The Bookish Scenarios Tag is another tag video doing the rounds on YouTube. I’ve thought quite a bit about the questions, I’ve come up with my answers and I’m going to discuss them here and now.
1. You have to get rid of all your books and you can only keep one from each of these genres – contemporary, fantasy, non-fiction and one other genre of your choosing. What books do you keep?
My contemporary book of choice would be ‘The Curious Incident of the Dog in the Night-Time’ by Mark Haddon – this is one of my favourite books of all time, and considering how much I dislike contemporaries centred around romance as a general rule, that narrows down the market significantly.
My fantasy book is harder to choose, as fantasy is my favourite genre. I’m going to stick with a book from the classic fantasy author and say ‘The Hobbit’ by J.R.R. Tolkien. I do like ‘The Lord of the Rings’ but I always have preferred ‘The Hobbit’.
I read very little non-fiction, and if I was saving very few books, I doubt any of them would be non-fiction. However I am going to select ‘The Book of Big Excuses’ by Tracey Turner, a comedic compilation of some of the best excuses of all time. I read this when I was very young, and have re-read it more than any other book (my copy is coincidentally the most damaged book on my shelf due to the amount of times I have dropped it in the bath), and even now, I will find myself re-reading it to cheer me up.
My other category is going to be children’s books, and I am of course going to choose a ‘Harry Potter’ book. I would be devastated to lose most of the series, but the one which I will always save is ‘Harry Potter and the Prisoner of Azkaban’, purely as it means a lot to me.
2. You’re at the bookstore and you hear a teenager telling their mum they don’t like to read, but their mum insists they pick something. You walk over and recommend a book you think is great for people who aren’t big on reading – what book is it?
The first thing that crosses my mind is whether this teenager is male or female, and also what they are like as a person; of course, different types of people read different things, and it is practically impossible to generalise whether a person who you know nothing about would like a particular book. It took me a while to reach my answer, but I am going to say ‘A Monster Calls’ by Patrick Ness. This book is a bit of contemporary, a bit of fantasy and a lot of heart-wrenching moments, and I feel that even if they do not enjoy the entire book, there will be something in the story which will appeal, whoever the person is.
3. You’re not feeling yourself and need a pick me up. Which book do you read to put yourself in a great mood?
Usually when I feel down, I read a book that I have not read before, as the ultimate pick-me-up would be finding a new favourite, however if I have to suggest a book that I have read before, then it is impossible to look beyond ‘Harry Potter and the Philosopher’s Stone‘; this book was my childhood, and I will read it whenever I want to reminisce or make myself even slightly happier.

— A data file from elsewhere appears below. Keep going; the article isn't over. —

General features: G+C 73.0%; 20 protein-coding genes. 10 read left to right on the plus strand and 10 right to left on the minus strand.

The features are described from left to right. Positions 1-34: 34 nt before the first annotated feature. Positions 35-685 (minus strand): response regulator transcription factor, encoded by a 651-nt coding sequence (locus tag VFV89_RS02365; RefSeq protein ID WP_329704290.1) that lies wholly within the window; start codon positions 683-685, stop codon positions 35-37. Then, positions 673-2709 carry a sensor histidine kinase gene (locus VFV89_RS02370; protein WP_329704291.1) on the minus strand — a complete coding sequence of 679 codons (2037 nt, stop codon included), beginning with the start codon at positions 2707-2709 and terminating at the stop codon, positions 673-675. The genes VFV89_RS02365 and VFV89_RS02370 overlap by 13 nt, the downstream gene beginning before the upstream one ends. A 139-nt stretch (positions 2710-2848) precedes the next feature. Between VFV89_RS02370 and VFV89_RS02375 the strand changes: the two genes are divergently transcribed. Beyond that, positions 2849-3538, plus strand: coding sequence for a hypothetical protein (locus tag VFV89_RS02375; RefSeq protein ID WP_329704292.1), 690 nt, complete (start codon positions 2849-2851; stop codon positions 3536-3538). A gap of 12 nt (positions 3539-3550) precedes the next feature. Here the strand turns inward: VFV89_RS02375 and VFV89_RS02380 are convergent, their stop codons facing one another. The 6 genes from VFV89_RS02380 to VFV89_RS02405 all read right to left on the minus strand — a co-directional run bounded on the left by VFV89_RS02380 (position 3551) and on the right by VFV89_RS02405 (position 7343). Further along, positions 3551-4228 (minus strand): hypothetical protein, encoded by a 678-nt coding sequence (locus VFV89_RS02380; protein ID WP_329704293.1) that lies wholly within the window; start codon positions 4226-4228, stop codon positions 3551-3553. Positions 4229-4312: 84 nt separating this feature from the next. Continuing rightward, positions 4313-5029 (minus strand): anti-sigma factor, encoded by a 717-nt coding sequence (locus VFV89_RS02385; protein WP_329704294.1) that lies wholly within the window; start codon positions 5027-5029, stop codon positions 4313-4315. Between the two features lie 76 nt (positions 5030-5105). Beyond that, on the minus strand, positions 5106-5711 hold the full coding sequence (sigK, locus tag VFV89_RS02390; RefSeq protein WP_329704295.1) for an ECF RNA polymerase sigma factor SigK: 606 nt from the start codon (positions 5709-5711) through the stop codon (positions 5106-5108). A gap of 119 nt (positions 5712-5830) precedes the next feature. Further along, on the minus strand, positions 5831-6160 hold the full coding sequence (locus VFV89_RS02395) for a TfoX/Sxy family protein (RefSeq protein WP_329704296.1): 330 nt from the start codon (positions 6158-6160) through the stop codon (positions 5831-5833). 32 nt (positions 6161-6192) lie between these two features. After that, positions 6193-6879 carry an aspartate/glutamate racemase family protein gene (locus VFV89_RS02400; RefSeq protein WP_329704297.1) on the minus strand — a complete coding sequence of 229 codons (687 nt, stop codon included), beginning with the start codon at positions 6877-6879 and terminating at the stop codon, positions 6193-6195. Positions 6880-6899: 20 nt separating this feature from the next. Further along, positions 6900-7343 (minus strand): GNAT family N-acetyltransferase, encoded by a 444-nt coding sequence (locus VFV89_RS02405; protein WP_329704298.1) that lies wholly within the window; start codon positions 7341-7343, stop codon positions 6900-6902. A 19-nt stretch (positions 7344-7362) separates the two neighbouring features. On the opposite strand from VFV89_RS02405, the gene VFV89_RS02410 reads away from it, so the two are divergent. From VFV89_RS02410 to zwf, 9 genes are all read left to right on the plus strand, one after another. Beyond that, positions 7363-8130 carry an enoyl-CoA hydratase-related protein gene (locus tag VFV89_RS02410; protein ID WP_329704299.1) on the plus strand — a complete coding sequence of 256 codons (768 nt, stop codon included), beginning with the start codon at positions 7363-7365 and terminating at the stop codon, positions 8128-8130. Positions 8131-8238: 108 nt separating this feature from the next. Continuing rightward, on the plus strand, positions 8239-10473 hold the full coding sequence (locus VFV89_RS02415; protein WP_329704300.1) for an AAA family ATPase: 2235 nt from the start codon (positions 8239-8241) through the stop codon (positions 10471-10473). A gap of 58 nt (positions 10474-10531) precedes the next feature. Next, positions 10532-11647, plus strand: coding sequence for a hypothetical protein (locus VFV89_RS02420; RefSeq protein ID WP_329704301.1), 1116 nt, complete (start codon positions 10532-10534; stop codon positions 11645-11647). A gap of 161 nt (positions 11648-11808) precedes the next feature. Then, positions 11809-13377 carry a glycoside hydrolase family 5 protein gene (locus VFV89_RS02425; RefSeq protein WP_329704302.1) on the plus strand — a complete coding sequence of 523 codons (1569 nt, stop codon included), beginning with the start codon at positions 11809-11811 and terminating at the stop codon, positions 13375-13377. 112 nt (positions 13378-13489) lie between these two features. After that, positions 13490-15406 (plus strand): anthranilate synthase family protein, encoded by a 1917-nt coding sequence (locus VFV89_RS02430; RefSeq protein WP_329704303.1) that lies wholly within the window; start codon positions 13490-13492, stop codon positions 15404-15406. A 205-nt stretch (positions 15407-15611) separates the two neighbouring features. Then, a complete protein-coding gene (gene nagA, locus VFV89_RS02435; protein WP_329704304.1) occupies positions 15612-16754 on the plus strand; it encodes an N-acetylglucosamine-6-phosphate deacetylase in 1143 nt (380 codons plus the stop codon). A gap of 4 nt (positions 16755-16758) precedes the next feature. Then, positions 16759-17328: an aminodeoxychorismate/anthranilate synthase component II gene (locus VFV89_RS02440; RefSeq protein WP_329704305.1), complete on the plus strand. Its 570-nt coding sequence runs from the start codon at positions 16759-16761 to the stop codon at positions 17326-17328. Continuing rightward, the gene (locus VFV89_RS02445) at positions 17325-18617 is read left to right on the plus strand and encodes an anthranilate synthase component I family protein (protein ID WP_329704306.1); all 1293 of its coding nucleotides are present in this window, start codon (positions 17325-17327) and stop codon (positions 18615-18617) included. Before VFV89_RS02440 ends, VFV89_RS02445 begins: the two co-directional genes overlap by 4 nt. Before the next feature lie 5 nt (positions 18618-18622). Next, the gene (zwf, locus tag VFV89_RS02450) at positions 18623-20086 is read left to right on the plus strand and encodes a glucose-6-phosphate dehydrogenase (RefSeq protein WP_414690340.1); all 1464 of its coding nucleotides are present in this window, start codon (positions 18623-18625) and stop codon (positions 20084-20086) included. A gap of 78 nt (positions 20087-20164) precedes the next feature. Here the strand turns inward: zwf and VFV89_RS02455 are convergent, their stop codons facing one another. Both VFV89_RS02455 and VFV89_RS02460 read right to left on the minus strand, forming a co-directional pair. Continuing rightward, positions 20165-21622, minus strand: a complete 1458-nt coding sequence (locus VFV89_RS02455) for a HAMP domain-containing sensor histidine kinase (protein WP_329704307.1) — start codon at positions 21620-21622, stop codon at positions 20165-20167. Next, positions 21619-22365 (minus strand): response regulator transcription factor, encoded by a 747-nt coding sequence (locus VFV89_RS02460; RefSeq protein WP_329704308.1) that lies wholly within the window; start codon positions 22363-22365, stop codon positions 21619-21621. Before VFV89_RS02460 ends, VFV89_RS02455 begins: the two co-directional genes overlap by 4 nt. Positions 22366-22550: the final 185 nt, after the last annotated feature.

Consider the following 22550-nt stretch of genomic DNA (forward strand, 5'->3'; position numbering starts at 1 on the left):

4. You go back in time for a day to your teenage years. What book would you most likely have caught yourself reading?
Now would be a good time to mention that I am still a teenager myself, so I am going to change this to going back in time to before I got back into reading regularly this year. The book I was most probably reading is ‘Angus, Thongs and Full-Frontal Snogging’, or any book in the ‘Georgia Nicholson’ series by Louise Rennison. I spent a lot of time reading these books a few years ago, and I always aspired to be as cool and likeable as Georgia’s friend Rosie. Needless to say, it never happened….
5. Your friend surprises you with a 4 day trip and you have 1 hour to pack. Which book do you bring to read on the way?
How I would love a friend like this! I would choose an average-length book, as I would be worried that a small book would get finished too early on in the journey (well, no, realistically I would take about 10 but still). The book that I would select right now is ‘Waves’ by Sharon Dogar. I have been meaning to read this for a while, and it is not too long, so it would be near the top of my list for the journey.
6. Your house has been robbed! Don’t worry – everyone is safe, but your bookshelf has been raided. What’s the book you really hope is safe?
If – God forbid – my bookshelf was raided, I would immediately go in search of my copy of ‘Silksinger’ by Laini Taylor. This book is out of print, and it took me many months and more money than I would often spend on a book just to get hold of it, so if it was taken, I would be fuming at the expense and hardship of having to get another copy, especially as the ‘Dreamdark’ books are favourites of mine.
7. Your friend borrows a book and returns it in awful condition. Do you a) Just pretend you haven’t noticed; b) Ask them to repurchase it; or c) Secretly do the same to something of theirs?
I do not lend my books out, apart from to my dad and my best friend. If my dad damaged it, then he would have to repurchase it, but if it was my best friend, or any other friend (not that I’d lend to them), then I would probably not mention it, as I would hate to get confrontational. I buy most of my books secondhand with damaged spines and not in the best conditions anyway, as I do not mind a slightly scruffy book, so many times it wouldn’t even be worth my comment, but even if it was pretty severe, I would probably pretend that I had not noticed.
That is it for the Bookish Scenarios Tag. Thanks for reading, and I tag everyone reading this who has a blog or YouTube channel to do this tag themselves. Off you go!